But one area where we will look in vain for inspiration is scenario planning and strategy development.
For this, we need to look to the world of foreign and security policy. I recently travelled to Washington to take part in a 'war game' looking at challenges facing the UK and US in a particularly turbulent part of the world. The session gathered together experts in foreign policy, security and politics to play out various potential events. I was struck by the ability of these sessions to produce clear strategic recommendations.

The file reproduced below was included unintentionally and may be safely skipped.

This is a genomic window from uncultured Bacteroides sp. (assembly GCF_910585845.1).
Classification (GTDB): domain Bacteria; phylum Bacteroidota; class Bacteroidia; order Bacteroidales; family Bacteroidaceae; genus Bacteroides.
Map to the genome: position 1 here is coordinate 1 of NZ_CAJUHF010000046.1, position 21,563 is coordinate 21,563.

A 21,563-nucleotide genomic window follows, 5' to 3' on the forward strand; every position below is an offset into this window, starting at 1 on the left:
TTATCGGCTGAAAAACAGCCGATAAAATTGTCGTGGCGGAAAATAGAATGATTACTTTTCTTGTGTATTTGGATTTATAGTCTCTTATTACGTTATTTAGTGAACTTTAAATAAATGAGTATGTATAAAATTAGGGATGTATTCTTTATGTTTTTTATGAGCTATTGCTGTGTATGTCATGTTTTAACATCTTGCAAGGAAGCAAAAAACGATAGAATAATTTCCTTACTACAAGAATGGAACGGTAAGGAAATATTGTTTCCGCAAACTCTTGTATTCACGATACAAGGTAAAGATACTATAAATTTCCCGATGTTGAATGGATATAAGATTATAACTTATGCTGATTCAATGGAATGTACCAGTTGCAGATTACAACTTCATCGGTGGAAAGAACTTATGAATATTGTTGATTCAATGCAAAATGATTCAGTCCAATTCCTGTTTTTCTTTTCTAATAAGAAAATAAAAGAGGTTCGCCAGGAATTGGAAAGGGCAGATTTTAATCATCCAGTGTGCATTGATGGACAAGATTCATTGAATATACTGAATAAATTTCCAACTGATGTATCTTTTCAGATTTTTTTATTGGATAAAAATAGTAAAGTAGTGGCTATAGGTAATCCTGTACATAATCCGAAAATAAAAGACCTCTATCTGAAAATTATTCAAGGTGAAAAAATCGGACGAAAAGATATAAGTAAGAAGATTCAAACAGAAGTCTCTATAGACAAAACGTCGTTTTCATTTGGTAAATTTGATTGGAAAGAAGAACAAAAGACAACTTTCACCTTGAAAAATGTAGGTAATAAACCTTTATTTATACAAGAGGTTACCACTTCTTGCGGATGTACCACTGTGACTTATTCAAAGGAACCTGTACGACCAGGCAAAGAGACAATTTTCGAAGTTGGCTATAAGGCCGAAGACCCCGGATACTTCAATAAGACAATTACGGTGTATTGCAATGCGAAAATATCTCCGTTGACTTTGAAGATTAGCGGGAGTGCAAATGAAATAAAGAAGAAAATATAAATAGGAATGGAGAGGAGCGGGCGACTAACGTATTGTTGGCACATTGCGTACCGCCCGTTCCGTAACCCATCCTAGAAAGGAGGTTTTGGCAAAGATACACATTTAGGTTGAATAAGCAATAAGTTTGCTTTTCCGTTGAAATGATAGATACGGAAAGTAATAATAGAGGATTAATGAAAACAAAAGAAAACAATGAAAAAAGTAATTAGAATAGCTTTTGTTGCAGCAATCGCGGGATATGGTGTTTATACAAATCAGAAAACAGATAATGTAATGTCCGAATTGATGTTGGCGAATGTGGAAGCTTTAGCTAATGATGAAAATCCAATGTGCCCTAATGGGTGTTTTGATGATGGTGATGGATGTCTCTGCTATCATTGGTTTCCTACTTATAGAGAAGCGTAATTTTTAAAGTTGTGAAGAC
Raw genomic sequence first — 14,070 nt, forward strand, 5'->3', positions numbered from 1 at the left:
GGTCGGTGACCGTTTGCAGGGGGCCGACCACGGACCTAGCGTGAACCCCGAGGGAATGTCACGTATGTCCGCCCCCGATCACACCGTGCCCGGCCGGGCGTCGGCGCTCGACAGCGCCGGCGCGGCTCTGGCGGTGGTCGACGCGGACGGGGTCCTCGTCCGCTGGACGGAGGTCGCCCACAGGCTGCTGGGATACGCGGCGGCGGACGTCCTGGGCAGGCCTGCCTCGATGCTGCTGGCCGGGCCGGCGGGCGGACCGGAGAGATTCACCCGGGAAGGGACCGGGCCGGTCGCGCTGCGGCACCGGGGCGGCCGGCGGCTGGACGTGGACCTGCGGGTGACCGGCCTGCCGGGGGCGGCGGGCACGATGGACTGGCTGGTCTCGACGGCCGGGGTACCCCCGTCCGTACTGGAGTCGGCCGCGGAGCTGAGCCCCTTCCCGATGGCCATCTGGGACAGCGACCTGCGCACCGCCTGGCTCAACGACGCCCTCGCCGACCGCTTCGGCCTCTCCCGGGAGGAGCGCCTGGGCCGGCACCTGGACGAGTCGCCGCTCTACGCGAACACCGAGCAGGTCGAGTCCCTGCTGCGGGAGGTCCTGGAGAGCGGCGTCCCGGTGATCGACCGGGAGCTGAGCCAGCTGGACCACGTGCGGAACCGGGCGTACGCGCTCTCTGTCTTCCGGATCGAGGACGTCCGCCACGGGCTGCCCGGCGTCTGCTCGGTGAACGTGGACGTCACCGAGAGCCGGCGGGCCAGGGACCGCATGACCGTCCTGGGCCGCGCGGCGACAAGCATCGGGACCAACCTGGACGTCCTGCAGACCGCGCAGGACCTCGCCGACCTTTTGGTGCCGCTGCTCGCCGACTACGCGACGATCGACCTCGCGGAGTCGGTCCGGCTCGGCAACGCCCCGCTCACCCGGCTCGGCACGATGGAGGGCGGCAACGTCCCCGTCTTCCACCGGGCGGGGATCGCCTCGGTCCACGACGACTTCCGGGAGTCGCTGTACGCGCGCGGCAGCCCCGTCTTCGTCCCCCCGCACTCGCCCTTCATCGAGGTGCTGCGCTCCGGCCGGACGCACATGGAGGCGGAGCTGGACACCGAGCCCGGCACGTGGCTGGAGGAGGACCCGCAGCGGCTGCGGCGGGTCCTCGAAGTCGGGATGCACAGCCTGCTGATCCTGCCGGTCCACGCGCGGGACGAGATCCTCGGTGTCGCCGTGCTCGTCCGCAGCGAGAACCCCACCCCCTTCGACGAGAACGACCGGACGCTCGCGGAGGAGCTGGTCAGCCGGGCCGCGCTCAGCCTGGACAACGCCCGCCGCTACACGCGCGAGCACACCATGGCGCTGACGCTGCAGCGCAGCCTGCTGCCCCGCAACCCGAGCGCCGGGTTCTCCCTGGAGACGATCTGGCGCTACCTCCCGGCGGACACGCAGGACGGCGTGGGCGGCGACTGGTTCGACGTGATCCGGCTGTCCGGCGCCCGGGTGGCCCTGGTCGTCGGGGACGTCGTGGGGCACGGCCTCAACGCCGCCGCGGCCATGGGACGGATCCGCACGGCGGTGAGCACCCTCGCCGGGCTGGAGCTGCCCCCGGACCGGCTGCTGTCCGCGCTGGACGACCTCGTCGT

There is no set format for war gaming sessions; they are constructed purely to fit the circumstances of the problem being discussed. But the focal point is structured role-playing, with different experts representing the views and likely actions of the key players as various events are discussed.
- This is a model that could and should be applied in public affairs. We regularly get asked by clients to create campaigns to deal with complex, fast-changing problems, which often have multiple players. These sessions do not predict the future but they give us an edge in creating effective strategy, which is half the battle.